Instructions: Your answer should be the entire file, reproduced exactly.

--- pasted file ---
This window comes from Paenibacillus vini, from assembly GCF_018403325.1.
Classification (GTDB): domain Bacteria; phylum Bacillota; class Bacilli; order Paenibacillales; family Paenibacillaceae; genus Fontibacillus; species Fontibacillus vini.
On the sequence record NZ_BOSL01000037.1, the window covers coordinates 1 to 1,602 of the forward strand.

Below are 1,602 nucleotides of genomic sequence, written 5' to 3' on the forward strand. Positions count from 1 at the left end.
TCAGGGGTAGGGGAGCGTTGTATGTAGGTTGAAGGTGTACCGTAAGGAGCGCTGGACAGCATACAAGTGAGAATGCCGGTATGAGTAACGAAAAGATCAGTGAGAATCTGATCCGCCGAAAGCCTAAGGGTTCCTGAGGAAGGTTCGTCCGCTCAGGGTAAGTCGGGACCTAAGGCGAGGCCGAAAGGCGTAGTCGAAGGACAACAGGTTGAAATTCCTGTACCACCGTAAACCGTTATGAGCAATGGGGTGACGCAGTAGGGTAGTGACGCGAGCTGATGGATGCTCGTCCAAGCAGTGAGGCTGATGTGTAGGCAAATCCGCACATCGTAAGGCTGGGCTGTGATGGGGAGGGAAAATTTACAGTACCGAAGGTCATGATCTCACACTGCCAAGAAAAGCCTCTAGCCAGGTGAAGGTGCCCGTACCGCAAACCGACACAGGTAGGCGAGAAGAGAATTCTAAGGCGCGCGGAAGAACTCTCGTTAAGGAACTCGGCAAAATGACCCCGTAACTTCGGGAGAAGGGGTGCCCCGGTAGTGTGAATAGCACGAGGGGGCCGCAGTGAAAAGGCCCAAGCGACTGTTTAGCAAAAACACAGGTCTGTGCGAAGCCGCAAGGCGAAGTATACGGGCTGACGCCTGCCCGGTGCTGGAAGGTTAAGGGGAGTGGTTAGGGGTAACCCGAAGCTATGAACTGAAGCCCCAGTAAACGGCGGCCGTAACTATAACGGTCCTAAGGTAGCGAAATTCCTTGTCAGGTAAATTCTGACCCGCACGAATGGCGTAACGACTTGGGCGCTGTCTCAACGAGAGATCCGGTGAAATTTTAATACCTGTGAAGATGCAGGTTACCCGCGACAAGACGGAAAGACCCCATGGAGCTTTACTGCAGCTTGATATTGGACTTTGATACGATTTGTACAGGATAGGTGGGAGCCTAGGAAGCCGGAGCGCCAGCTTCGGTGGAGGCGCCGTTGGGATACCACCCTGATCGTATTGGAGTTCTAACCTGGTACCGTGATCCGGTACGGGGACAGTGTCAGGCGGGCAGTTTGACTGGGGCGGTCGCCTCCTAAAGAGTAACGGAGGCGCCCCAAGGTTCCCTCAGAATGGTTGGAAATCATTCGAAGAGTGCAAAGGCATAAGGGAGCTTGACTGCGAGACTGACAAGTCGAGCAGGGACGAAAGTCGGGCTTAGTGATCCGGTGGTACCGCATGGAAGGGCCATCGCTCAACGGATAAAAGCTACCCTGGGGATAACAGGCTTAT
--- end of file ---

This window comes from Paenibacillus vini, from assembly GCF_018403325.1.
Classification (GTDB): domain Bacteria; phylum Bacillota; class Bacilli; order Paenibacillales; family Paenibacillaceae; genus Fontibacillus; species Fontibacillus vini.
On the sequence record NZ_BOSL01000037.1, the window covers coordinates 1 to 1,602 of the forward strand.

Below are 1,602 nucleotides of genomic sequence, written 5' to 3' on the forward strand. Positions count from 1 at the left end.
TCAGGGGTAGGGGAGCGTTGTATGTAGGTTGAAGGTGTACCGTAAGGAGCGCTGGACAGCATACAAGTGAGAATGCCGGTATGAGTAACGAAAAGATCAGTGAGAATCTGATCCGCCGAAAGCCTAAGGGTTCCTGAGGAAGGTTCGTCCGCTCAGGGTAAGTCGGGACCTAAGGCGAGGCCGAAAGGCGTAGTCGAAGGACAACAGGTTGAAATTCCTGTACCACCGTAAACCGTTATGAGCAATGGGGTGACGCAGTAGGGTAGTGACGCGAGCTGATGGATGCTCGTCCAAGCAGTGAGGCTGATGTGTAGGCAAATCCGCACATCGTAAGGCTGGGCTGTGATGGGGAGGGAAAATTTACAGTACCGAAGGTCATGATCTCACACTGCCAAGAAAAGCCTCTAGCCAGGTGAAGGTGCCCGTACCGCAAACCGACACAGGTAGGCGAGAAGAGAATTCTAAGGCGCGCGGAAGAACTCTCGTTAAGGAACTCGGCAAAATGACCCCGTAACTTCGGGAGAAGGGGTGCCCCGGTAGTGTGAATAGCACGAGGGGGCCGCAGTGAAAAGGCCCAAGCGACTGTTTAGCAAAAACACAGGTCTGTGCGAAGCCGCAAGGCGAAGTATACGGGCTGACGCCTGCCCGGTGCTGGAAGGTTAAGGGGAGTGGTTAGGGGTAACCCGAAGCTATGAACTGAAGCCCCAGTAAACGGCGGCCGTAACTATAACGGTCCTAAGGTAGCGAAATTCCTTGTCAGGTAAATTCTGACCCGCACGAATGGCGTAACGACTTGGGCGCTGTCTCAACGAGAGATCCGGTGAAATTTTAATACCTGTGAAGATGCAGGTTACCCGCGACAAGACGGAAAGACCCCATGGAGCTTTACTGCAGCTTGATATTGGACTTTGATACGATTTGTACAGGATAGGTGGGAGCCTAGGAAGCCGGAGCGCCAGCTTCGGTGGAGGCGCCGTTGGGATACCACCCTGATCGTATTGGAGTTCTAACCTGGTACCGTGATCCGGTACGGGGACAGTGTCAGGCGGGCAGTTTGACTGGGGCGGTCGCCTCCTAAAGAGTAACGGAGGCGCCCCAAGGTTCCCTCAGAATGGTTGGAAATCATTCGAAGAGTGCAAAGGCATAAGGGAGCTTGACTGCGAGACTGACAAGTCGAGCAGGGACGAAAGTCGGGCTTAGTGATCCGGTGGTACCGCATGGAAGGGCCATCGCTCAACGGATAAAAGCTACCCTGGGGATAACAGGCTTAT